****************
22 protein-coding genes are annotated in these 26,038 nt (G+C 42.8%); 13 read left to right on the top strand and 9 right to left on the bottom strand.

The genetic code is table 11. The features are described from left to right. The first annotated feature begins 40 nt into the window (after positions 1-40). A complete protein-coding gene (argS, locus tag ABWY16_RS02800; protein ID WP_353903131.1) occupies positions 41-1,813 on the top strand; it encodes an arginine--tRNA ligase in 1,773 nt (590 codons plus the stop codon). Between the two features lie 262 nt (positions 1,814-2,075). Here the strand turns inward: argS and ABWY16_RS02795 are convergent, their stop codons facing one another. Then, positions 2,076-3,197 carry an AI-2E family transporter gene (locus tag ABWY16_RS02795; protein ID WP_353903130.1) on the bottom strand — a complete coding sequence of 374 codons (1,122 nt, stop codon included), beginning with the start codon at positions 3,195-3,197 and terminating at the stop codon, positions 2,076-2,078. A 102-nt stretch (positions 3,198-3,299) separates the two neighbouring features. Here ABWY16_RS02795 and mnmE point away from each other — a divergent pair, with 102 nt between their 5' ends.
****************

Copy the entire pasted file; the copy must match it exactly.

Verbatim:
22 protein-coding genes are annotated in these 26,038 nt (G+C 42.8%); 13 read left to right on the top strand and 9 right to left on the bottom strand.

The genetic code is table 11. The features are described from left to right. The first annotated feature begins 40 nt into the window (after positions 1-40). A complete protein-coding gene (argS, locus tag ABWY16_RS02800; protein ID WP_353903131.1) occupies positions 41-1,813 on the top strand; it encodes an arginine--tRNA ligase in 1,773 nt (590 codons plus the stop codon). Between the two features lie 262 nt (positions 1,814-2,075). Here the strand turns inward: argS and ABWY16_RS02795 are convergent, their stop codons facing one another. Then, positions 2,076-3,197 carry an AI-2E family transporter gene (locus tag ABWY16_RS02795; protein ID WP_353903130.1) on the bottom strand — a complete coding sequence of 374 codons (1,122 nt, stop codon included), beginning with the start codon at positions 3,195-3,197 and terminating at the stop codon, positions 2,076-2,078. A 102-nt stretch (positions 3,198-3,299) separates the two neighbouring features. Here ABWY16_RS02795 and mnmE point away from each other — a divergent pair, with 102 nt between their 5' ends.